A glimmer of light for women’s golf
The Ladies European Tour just can’t seem to get a break. Just when it looked to be getting back on its feet, along comes the coronavirus to knock it for six.
There’s a glimmer of light on the horizon.
All the talk in recent weeks has been about men’s golf – sadly, the talk is usually always about men’s golf – so news that women will soon return to action is to be welcomed.
As The Telegraph reported yesterday, a one-day, behind closed doors tournament will take place at Brokenhurst Manor on June 18th. It’s not an official LET tournament, but LET members will play in the event. Solheim Cup player and 2018 Ricoh Women’s British Open champion Georgia Hall is expected to take part. Former Curtis Cup players Meghan MacLaren, Amy Boulden and Gabriella Cowley are also expected to tee it up.
LET professional Liz Young and Brokenhurst Manor head professional Jason McNiven are organising the tournament. Former Curtis Cup player Young, who is attached to Brokenhurst Manor, told The Telegraph:
“It is to find a way to put on a tournament for women’s professionals, so that we can be competitive again and have the chance to earn a little money in these uncertain times and to boost the profile of the women’s game.”
“There was controversy a few weeks ago over the first golf in the US being men’s only. Because golf is a sport that can be played safely now it is key that the women get exposure, too.”
The event currently has no sponsor. (Surely there’s at least one company out there keen to support women’s golf and back this event?) The women will stump up £125 each to create the prize fund. There is also no TV coverage as yet, but Young is ever hopeful. She said:
“I know people would love to watch live sport because there is so little. I would say to the likes of BBC and Sky that this a professional event with some big names, it is going to be good to watch.”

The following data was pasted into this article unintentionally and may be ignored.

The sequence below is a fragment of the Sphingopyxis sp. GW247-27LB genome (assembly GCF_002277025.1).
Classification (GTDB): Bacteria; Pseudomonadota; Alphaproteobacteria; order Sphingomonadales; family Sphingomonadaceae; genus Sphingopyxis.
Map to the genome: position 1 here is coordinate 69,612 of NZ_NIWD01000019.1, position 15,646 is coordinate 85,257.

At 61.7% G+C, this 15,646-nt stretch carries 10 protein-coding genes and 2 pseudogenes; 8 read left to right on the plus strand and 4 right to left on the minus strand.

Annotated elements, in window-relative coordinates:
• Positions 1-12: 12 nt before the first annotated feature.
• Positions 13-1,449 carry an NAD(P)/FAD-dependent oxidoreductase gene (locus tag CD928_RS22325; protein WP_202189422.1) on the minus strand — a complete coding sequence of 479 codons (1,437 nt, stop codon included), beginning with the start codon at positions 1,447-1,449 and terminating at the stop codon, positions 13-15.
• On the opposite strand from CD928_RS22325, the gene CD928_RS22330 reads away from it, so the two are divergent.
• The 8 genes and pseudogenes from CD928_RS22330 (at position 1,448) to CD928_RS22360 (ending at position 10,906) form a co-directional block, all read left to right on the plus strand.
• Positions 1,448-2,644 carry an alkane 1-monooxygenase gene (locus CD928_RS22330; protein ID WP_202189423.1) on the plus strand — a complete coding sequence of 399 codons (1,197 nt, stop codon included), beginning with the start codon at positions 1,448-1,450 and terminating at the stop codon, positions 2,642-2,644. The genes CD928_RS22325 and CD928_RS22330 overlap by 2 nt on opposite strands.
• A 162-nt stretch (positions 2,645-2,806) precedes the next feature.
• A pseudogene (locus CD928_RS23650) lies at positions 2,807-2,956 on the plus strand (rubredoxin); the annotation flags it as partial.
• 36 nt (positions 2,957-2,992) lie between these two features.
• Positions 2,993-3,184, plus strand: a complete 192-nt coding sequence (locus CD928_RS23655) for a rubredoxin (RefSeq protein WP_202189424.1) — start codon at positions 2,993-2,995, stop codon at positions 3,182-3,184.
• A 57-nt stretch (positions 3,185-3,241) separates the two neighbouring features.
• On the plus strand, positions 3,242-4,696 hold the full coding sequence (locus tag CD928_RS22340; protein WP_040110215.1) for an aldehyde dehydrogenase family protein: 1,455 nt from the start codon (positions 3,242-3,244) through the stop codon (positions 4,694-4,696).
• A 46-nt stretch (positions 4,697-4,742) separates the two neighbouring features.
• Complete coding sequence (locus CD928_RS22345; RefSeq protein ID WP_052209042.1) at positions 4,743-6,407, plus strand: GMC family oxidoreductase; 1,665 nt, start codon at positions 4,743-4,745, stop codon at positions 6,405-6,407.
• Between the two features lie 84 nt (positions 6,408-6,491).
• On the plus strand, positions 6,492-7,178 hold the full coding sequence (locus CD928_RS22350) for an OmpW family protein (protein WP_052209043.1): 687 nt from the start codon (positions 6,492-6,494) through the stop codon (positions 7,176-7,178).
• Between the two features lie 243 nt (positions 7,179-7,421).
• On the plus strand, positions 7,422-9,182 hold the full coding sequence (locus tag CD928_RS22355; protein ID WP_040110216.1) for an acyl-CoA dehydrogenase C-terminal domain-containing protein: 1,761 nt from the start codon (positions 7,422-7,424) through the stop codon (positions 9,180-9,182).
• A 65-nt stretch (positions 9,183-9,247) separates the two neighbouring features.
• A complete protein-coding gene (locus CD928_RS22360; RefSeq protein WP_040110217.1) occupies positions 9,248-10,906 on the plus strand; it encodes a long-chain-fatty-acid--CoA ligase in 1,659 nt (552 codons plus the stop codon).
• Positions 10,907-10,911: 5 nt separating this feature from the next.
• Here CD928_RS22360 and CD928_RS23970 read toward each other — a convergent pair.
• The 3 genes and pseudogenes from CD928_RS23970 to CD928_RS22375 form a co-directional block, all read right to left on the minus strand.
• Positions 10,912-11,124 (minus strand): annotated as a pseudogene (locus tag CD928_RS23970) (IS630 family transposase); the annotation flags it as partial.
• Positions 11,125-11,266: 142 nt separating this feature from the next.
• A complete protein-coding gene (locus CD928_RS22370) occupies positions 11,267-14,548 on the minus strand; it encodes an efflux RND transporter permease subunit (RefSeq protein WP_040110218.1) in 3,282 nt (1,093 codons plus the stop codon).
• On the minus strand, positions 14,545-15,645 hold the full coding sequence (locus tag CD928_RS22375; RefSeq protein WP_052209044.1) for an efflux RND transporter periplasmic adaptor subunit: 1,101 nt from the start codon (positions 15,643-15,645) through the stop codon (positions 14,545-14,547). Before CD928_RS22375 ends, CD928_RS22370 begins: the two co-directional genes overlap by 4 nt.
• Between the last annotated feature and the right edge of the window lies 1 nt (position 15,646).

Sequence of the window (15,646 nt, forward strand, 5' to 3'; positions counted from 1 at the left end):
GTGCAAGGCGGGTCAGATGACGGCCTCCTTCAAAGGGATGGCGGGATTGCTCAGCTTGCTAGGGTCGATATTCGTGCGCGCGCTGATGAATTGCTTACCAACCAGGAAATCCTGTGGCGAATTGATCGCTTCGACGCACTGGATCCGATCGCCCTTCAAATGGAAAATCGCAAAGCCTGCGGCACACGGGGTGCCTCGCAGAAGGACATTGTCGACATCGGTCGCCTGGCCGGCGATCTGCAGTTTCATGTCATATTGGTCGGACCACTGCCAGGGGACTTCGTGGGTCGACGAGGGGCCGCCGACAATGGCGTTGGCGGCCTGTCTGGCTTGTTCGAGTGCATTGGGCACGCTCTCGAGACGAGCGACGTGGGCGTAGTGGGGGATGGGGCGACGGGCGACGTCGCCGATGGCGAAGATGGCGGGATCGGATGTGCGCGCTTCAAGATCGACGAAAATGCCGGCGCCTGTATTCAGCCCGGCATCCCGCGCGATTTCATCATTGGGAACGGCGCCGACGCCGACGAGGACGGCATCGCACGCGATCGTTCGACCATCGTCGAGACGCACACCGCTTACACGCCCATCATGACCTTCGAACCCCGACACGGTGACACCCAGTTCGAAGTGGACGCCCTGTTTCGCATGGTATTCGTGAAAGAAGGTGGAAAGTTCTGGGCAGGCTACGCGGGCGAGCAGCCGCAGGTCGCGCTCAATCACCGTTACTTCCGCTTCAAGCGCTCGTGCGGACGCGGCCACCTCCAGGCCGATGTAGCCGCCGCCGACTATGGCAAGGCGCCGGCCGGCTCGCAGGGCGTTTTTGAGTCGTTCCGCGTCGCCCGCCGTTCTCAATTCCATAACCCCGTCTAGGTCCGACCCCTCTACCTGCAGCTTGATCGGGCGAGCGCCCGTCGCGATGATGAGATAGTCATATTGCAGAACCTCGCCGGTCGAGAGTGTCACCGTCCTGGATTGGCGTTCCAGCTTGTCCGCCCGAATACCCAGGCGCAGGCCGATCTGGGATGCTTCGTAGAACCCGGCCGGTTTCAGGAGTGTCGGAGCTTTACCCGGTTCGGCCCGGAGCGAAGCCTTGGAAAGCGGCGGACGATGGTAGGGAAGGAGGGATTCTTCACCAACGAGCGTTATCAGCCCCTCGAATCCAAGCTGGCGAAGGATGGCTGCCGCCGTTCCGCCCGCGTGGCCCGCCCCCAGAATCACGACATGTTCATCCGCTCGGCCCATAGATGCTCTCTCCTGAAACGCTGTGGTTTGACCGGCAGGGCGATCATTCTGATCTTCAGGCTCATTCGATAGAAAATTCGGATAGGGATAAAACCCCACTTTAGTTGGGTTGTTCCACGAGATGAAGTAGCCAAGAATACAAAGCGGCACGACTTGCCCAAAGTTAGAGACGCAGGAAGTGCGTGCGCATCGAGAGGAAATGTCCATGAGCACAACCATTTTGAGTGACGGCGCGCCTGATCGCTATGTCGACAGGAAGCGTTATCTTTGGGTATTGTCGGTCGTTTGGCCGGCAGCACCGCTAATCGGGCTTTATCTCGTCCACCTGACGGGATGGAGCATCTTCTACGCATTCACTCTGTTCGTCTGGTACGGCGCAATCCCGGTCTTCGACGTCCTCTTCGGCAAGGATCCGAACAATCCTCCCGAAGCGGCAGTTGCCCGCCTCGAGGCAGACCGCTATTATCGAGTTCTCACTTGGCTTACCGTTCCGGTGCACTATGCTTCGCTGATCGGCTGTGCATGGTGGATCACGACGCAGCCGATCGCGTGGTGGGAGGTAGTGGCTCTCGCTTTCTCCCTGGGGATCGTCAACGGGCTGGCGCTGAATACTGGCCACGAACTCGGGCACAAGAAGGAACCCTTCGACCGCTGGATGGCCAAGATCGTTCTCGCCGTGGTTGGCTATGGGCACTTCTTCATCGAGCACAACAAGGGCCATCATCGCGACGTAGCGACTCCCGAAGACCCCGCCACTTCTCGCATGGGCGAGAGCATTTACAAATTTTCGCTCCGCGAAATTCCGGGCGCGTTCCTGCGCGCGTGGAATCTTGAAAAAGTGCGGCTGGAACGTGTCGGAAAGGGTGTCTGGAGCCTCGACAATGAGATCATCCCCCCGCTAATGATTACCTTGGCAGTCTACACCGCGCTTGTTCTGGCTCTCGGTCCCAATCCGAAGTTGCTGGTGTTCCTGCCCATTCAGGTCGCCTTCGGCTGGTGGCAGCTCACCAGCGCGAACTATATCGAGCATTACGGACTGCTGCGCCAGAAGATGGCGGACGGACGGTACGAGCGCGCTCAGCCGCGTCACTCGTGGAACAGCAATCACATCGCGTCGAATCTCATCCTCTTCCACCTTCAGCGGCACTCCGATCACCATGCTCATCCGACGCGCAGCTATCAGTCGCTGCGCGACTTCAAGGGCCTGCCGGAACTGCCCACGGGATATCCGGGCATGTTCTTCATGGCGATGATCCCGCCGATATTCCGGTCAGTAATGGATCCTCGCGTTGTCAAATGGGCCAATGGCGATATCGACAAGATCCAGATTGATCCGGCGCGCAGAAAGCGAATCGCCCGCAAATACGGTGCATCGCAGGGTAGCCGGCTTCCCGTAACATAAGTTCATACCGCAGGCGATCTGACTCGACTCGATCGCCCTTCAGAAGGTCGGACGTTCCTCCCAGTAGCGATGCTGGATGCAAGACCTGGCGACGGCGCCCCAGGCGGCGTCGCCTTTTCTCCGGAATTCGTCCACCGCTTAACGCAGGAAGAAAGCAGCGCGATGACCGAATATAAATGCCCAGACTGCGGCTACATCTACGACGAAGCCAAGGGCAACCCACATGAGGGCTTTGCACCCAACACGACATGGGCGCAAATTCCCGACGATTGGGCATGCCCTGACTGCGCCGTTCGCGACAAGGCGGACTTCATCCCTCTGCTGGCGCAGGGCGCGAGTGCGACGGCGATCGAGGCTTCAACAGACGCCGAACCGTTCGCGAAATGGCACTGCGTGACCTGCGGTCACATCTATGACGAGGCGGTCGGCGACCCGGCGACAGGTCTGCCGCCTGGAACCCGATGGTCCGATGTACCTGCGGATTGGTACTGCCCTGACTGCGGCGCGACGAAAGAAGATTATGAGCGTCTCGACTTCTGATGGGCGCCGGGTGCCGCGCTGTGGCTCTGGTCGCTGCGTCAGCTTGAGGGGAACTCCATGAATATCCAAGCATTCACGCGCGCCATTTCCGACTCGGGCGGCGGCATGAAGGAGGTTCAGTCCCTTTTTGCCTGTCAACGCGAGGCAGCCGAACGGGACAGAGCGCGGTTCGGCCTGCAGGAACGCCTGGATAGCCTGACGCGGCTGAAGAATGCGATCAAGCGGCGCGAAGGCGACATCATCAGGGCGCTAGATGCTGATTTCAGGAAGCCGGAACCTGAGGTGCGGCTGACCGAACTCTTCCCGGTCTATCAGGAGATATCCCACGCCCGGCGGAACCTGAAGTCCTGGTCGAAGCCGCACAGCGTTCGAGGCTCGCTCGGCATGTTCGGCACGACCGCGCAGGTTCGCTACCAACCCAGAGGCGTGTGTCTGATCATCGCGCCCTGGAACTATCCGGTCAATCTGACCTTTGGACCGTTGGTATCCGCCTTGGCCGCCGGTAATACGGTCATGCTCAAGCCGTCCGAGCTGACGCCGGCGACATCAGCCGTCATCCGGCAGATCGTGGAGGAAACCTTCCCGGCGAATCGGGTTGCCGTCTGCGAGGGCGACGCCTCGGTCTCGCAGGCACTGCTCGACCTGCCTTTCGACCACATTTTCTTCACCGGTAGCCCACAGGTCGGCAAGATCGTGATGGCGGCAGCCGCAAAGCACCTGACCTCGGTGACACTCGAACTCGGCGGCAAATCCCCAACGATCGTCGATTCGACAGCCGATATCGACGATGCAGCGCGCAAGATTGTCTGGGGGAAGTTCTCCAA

“It would also be an opportunity for people who are new to women’s golf to see just how good our game is. That is why it would be amazing if we could get this on television.”
Agreed. Surely Sky Sports or the BBC has the resources to cover this tournament?
Mind you, women getting little coverage is nothing new. There have been two exhibition matches to raise money for charity in recent weeks. Well-intentioned events they may have been, but surely the TaylorMade Driving Relief Skins Match and The Match could have made room for female competitors?
There’s was no problem of that in Austria when Christine Wolf, Sarah Schober, Bernd Wiesberger and Matthias Schwab teed it up in a charity match that raised €28,000.
Hmmmm, women and men playing together. What a novel idea!
The women’s game was given a huge lift earlier this year with the announcement of the LPGA Tour/LET merger. A new schedule featuring 24 tournaments and record prize money seemed to signal a new beginning for a circuit that had experienced unprecedented disaster over the last few years.
The merger was just what the LET needed after the success of last year’s Solheim Cup. Then came the nightmare that rocked our world.
LET professionals haven't been in action since the Investec South African Women's Open on March 14th. Eight tournaments have fallen off the 2020 LET schedule with the Evian Championship on August the 6th the next tournament on the LET calendar. There are still hopes that the AIG Women’s British Open will be played at Royal Troon August 20-23.
There are obviously serious doubts over both tournaments.
The Brokenhurst Manor event is hardly going to change the world, but hopefully it’s the first small step back for women’s golf, if not in Europe, then at least in the UK. Goodness knows our top women professionals deserve some good news.
Contact Liz Young via Twitter @lizyounggolf if you’re a female professional who would like to enter the Brokenhurst Manor tournament.